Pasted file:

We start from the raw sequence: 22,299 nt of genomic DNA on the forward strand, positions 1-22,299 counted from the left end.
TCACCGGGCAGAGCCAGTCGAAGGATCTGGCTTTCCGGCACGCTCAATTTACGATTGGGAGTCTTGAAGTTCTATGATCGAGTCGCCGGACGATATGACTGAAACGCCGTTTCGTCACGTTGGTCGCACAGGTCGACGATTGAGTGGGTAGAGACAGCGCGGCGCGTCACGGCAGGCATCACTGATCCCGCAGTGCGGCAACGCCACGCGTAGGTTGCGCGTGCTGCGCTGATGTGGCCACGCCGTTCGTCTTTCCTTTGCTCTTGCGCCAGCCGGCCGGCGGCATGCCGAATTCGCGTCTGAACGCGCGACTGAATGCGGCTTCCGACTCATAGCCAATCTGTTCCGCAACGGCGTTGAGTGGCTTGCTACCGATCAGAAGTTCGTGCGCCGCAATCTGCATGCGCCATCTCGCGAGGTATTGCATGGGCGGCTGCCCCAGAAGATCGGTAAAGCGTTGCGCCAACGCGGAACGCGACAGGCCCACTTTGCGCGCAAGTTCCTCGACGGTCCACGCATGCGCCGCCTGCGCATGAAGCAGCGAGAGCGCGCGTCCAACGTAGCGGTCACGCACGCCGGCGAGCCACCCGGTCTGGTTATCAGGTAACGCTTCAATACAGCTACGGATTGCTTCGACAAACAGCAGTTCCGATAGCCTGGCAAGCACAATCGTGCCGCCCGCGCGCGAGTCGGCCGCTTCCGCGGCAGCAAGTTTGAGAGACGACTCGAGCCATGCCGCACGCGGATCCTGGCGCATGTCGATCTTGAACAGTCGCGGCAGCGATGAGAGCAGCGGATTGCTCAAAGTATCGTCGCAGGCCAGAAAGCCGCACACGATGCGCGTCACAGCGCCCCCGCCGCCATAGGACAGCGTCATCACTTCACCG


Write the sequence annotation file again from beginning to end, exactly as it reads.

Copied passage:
We start from the raw sequence: 22,299 nt of genomic DNA on the forward strand, positions 1-22,299 counted from the left end.
TCACCGGGCAGAGCCAGTCGAAGGATCTGGCTTTCCGGCACGCTCAATTTACGATTGGGAGTCTTGAAGTTCTATGATCGAGTCGCCGGACGATATGACTGAAACGCCGTTTCGTCACGTTGGTCGCACAGGTCGACGATTGAGTGGGTAGAGACAGCGCGGCGCGTCACGGCAGGCATCACTGATCCCGCAGTGCGGCAACGCCACGCGTAGGTTGCGCGTGCTGCGCTGATGTGGCCACGCCGTTCGTCTTTCCTTTGCTCTTGCGCCAGCCGGCCGGCGGCATGCCGAATTCGCGTCTGAACGCGCGACTGAATGCGGCTTCCGACTCATAGCCAATCTGTTCCGCAACGGCGTTGAGTGGCTTGCTACCGATCAGAAGTTCGTGCGCCGCAATCTGCATGCGCCATCTCGCGAGGTATTGCATGGGCGGCTGCCCCAGAAGATCGGTAAAGCGTTGCGCCAACGCGGAACGCGACAGGCCCACTTTGCGCGCAAGTTCCTCGACGGTCCACGCATGCGCCGCCTGCGCATGAAGCAGCGAGAGCGCGCGTCCAACGTAGCGGTCACGCACGCCGGCGAGCCACCCGGTCTGGTTATCAGGTAACGCTTCAATACAGCTACGGATTGCTTCGACAAACAGCAGTTCCGATAGCCTGGCAAGCACAATCGTGCCGCCCGCGCGCGAGTCGGCCGCTTCCGCGGCAGCAAGTTTGAGAGACGACTCGAGCCATGCCGCACGCGGATCCTGGCGCATGTCGATCTTGAACAGTCGCGGCAGCGATGAGAGCAGCGGATTGCTCAAAGTATCGTCGCAGGCCAGAAAGCCGCACACGATGCGCGTCACAGCGCCCCCGCCGCCATAGGACAGCGTCATCACTTCACCG